While the French National Assembly is debating the law banning the burka in public, doctors are testifying of their difficulties in providing the necessary care to women wearing the full veil.
Since the law of religious symbols passed in 2004, doctors and nurses have seen an increase in the number of women wearing the burka. With this veil it is impossible to verify the identity of the patient, her state of health and during surgery or birth, the situation becomes even more delicate.
This article was prepared by the Islam in Europe blog - islamineurope.blogspot.com
Agnès, a nurse in the delivery room at the Poissy hospital, tells of one case in which a woman wanted to give birth in her burka at any price. The medical staff had to negotiate with her so she would agree to give birth without it.
After giving birth, Agnès says that women wearing a burka are put in a single room. There's the problem of modesty, but in particular the husband's influence. Isabelle Lévy, author of La religion à l'hôpital (Religion on the hospital) says that most of the time it's the husband who opposes a cesarean, a procedure conducted by a man.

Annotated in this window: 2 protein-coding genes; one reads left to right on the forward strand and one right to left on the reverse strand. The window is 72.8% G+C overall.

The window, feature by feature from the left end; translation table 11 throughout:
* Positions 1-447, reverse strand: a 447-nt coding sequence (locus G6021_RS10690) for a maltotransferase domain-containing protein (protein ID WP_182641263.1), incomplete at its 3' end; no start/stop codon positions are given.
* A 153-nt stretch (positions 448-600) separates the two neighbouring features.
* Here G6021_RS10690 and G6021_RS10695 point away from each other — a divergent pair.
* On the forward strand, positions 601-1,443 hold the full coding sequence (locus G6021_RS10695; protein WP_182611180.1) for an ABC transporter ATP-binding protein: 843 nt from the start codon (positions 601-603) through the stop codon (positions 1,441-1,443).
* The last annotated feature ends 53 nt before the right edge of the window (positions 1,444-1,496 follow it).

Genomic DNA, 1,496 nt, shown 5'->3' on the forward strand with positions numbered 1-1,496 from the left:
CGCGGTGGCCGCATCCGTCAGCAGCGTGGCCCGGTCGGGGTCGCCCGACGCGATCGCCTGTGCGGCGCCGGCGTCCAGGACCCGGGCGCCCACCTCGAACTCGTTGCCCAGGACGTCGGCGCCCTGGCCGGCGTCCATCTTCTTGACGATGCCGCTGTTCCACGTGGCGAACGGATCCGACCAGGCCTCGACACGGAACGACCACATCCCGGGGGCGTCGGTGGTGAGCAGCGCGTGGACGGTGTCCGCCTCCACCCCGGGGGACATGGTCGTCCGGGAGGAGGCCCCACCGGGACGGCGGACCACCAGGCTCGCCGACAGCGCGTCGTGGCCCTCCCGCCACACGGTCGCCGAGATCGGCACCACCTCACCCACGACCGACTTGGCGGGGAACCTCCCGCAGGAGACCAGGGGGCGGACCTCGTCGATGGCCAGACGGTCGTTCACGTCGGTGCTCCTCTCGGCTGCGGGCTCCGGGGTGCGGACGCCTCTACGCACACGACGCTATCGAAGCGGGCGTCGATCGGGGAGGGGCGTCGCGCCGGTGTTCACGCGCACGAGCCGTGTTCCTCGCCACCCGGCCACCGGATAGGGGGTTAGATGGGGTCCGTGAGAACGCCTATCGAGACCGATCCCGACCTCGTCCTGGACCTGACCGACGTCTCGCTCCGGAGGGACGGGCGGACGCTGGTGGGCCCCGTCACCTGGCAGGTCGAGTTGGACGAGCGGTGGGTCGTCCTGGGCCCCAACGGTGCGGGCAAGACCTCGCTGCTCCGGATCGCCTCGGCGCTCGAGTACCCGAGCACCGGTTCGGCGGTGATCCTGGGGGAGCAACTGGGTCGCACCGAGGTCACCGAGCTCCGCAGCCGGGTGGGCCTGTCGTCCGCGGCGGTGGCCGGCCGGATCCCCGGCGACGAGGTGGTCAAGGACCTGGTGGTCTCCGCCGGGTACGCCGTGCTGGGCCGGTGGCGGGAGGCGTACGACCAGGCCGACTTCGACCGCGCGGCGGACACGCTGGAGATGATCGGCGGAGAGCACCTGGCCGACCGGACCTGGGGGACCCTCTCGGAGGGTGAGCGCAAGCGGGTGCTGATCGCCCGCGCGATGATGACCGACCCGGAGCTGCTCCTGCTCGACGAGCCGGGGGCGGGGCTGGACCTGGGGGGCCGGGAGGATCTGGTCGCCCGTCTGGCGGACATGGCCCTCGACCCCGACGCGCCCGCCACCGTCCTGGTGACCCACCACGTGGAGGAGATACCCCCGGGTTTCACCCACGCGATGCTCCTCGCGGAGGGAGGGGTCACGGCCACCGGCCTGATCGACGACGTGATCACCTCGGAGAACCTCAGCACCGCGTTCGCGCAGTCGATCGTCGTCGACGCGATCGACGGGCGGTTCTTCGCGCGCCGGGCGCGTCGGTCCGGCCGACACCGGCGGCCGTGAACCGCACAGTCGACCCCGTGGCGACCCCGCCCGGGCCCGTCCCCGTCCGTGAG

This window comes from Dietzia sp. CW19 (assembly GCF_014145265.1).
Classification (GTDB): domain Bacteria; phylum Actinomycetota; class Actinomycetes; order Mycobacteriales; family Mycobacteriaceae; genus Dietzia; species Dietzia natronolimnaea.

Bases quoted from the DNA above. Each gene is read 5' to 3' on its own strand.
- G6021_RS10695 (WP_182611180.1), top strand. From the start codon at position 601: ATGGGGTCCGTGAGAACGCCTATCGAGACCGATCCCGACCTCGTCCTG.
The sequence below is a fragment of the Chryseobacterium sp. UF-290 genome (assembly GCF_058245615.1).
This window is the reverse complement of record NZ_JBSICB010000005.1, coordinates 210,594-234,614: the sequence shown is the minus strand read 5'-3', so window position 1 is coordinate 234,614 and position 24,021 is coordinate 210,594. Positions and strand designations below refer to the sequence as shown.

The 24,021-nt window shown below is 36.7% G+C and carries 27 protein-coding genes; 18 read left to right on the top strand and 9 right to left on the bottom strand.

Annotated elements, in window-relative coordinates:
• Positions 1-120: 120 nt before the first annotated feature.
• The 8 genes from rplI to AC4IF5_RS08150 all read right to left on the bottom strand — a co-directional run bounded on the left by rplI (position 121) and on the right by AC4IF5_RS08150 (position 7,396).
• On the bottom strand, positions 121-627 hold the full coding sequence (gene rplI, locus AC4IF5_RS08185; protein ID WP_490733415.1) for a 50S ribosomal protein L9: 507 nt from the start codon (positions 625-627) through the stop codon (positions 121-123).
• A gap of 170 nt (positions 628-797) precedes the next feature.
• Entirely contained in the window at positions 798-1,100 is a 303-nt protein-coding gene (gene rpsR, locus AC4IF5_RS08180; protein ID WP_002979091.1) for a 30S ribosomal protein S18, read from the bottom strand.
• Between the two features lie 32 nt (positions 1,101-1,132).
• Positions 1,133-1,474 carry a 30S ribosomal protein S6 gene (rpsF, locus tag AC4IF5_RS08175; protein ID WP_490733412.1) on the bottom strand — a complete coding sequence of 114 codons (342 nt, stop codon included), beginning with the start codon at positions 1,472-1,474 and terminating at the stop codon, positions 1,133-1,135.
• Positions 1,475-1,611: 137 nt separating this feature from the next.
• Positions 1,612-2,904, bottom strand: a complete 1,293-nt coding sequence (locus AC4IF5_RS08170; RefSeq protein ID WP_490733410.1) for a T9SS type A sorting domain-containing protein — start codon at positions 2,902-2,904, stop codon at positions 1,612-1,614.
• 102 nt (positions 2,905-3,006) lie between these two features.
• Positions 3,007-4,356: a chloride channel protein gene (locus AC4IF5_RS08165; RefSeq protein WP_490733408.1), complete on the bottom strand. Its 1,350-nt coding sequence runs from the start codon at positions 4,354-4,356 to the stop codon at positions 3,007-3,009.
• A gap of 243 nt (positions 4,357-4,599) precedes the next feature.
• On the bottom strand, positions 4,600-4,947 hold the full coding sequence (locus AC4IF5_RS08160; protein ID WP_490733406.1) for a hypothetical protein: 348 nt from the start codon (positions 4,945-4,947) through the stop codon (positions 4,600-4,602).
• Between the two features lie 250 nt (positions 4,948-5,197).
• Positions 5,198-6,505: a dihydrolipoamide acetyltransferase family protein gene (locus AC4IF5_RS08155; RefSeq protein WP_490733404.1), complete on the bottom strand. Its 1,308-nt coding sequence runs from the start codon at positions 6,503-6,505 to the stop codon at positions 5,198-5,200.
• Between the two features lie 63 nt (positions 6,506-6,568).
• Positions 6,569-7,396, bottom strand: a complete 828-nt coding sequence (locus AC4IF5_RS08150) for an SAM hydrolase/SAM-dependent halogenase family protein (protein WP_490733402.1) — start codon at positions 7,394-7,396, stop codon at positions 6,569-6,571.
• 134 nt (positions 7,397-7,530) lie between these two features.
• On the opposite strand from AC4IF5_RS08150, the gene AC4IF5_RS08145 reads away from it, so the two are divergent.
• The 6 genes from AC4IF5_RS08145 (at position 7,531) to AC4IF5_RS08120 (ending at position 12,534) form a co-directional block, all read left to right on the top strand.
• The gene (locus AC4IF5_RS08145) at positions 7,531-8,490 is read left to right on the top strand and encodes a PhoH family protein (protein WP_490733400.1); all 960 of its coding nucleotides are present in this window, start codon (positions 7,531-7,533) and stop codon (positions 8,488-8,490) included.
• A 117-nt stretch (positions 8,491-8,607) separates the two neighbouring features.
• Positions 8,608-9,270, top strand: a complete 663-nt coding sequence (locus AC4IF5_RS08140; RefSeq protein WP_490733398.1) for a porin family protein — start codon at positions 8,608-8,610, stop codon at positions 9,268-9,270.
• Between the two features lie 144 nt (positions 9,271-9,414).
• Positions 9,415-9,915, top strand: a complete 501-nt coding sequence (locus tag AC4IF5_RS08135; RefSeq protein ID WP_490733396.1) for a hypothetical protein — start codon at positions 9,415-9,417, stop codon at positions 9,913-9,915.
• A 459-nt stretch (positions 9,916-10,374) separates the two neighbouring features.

The result: the burka makes the relationship between the patient and doctor more tense. Paul Atlan is a gynecologist at the hospital in Clamart, the only surgery where patients come to talk of their religious dilemmas
Difficult to discuss sometimes in an emergency. (audio at link)
And in recent years, the hospital staff has been victims of violence by patients or their relatives for religious reasons.
Source: Europe1 (French)